NO TIME WASTED A visual inspection using a drone takes an hour and only requires the operator and their assistant
Industrial rope access company Skyriders’ use of drones for on-site inspection has enabled it to gain access into confined spaces that might be too dangerous for its clients’ technicians.
A drone can be used to conduct a visual inspection in a specific area. It will send live feedback, which is then recorded onto a standard SD card or on the hard drive of the tablet, to the drone operator, explains Skyriders marketing and sales manager Mike Zinn.
“The footage from the live feed will then be used to determine if it is safe enough for the rope-access team to enter the area and conduct further detailed inspections. Maintenance can start when the inspection has been completed. Drones have made our job safer and it also gives the client peace of mind,” he says.
He adds that drones have also helped to accelerate inspections. A visual inspection on an average-sized power station boiler using more traditional access means like scaffolding can take a few days if not weeks, while using a drone it would take an hour, and would require only an operator and assistant. These visual inspections could then be followed up with a focused visual or nondestructive testing inspection performed by rope-access technicians, who could also assist with maintenance and repairs if and where necessary.
Drone technology is still a fairly new concept for clients who are still adapting to the idea of rope access, says Zinn.
However, companies are coming up with new innovations for drone technology, which has led to clients becoming more interested in the technology.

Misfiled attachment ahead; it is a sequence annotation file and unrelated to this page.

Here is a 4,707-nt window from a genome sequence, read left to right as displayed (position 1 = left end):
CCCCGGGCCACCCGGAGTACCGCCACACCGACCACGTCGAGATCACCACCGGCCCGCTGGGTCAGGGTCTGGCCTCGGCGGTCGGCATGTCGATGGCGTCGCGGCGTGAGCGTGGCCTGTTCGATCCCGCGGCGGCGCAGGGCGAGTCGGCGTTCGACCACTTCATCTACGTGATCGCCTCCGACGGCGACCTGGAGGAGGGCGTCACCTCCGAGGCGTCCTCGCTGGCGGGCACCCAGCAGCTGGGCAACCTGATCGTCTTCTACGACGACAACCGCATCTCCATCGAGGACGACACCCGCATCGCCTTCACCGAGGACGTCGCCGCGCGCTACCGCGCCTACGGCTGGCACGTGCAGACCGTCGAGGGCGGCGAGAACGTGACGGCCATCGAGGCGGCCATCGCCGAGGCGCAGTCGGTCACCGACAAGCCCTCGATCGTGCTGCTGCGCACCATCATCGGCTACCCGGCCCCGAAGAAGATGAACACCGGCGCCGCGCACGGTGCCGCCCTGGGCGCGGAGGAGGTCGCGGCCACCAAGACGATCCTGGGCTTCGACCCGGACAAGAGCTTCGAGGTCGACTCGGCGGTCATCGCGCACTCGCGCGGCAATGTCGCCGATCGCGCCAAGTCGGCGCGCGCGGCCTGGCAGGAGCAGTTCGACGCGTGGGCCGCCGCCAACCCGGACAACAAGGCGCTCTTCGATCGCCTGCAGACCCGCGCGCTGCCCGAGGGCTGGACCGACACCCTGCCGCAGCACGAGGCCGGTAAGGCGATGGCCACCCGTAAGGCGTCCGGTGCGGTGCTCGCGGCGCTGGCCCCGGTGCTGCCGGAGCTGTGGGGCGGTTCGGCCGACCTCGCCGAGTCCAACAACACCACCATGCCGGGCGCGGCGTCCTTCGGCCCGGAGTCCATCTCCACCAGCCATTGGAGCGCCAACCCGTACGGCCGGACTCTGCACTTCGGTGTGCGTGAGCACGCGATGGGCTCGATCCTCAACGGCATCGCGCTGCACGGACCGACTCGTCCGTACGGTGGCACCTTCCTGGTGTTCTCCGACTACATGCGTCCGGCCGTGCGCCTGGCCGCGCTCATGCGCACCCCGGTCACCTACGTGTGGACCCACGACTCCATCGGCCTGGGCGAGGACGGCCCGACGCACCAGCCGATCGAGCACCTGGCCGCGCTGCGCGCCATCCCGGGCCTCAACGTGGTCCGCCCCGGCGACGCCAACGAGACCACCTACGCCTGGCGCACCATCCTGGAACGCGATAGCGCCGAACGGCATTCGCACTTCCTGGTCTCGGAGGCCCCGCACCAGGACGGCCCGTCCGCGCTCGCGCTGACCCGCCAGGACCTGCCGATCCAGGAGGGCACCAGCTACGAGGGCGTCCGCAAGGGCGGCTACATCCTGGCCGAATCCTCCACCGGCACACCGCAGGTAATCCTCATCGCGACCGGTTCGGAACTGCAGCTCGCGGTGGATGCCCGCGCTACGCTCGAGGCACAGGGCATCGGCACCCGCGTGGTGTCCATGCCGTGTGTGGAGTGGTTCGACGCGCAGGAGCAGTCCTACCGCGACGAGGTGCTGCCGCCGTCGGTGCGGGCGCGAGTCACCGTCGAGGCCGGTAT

Zinn notes that acquiring commercial licensing from the relevant government agency to fly drones outdoors has presented the industry with some challenges.
“Obtaining the necessary paperwork timeously has proven to be a daunting task. While it is not necessary to have a licence when flying drones indoors, a licence is required when flying drones outdoors.”
He adds that this challenge can be mitigated by the relevant agency appointing more people in their respective departments.
Three Skyriders operators have been trained and employed by the company as drone experts. The company uses a fleet of drones for indoor inspections.
The company aims to add two more operators who will be trained to operate in a commercial environment once the company has acquired commercial licensing.
Zinn explains that training programmes usually take six months to complete and include a number of training aspects that have to be done through accredited trainers.
Theoretical training can take about two or three months before practical training can start.
In addition, Skyriders’ future plans include expanding its client base within the same market as that of rope access and working at height, as well as expanding the company’s fleet while continuing to provide service for current clients, Zinn concludes.